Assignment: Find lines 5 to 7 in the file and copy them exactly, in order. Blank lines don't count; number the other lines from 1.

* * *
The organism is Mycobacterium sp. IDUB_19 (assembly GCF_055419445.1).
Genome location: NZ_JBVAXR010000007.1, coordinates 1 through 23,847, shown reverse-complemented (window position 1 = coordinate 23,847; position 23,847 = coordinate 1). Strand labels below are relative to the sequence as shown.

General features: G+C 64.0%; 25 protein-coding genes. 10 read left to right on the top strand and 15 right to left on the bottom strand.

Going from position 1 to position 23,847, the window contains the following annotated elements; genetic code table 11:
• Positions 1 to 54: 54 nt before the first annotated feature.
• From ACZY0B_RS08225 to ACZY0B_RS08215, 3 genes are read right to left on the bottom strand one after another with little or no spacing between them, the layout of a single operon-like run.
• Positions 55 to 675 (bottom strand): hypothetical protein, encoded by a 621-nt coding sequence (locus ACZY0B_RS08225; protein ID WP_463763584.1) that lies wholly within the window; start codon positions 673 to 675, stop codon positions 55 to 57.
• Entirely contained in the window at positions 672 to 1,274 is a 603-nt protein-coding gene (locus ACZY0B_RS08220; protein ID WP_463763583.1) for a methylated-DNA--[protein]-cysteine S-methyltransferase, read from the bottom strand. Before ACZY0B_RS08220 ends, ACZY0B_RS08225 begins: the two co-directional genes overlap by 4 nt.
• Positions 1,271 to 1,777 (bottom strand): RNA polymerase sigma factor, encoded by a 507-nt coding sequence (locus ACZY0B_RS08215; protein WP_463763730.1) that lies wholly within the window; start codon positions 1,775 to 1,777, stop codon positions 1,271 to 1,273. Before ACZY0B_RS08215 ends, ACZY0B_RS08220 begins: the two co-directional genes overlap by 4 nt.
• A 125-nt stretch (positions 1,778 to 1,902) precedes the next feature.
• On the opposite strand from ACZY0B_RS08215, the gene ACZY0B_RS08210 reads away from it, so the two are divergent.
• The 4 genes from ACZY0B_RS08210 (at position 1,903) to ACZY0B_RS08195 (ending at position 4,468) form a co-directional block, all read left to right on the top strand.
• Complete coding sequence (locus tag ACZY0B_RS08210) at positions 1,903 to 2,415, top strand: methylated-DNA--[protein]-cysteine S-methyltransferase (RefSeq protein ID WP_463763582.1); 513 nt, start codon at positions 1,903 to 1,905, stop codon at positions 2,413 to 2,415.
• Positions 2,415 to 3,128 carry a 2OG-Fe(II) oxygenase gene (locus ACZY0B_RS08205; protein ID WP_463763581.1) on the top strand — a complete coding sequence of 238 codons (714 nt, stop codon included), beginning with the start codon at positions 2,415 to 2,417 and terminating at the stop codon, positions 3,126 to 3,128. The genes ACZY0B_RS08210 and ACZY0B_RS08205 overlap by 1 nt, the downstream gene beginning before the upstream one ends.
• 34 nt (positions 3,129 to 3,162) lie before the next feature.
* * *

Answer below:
• Positions 1 to 54: 54 nt before the first annotated feature.
• From ACZY0B_RS08225 to ACZY0B_RS08215, 3 genes are read right to left on the bottom strand one after another with little or no spacing between them, the layout of a single operon-like run.
• Positions 55 to 675 (bottom strand): hypothetical protein, encoded by a 621-nt coding sequence (locus ACZY0B_RS08225; protein ID WP_463763584.1) that lies wholly within the window; start codon positions 673 to 675, stop codon positions 55 to 57.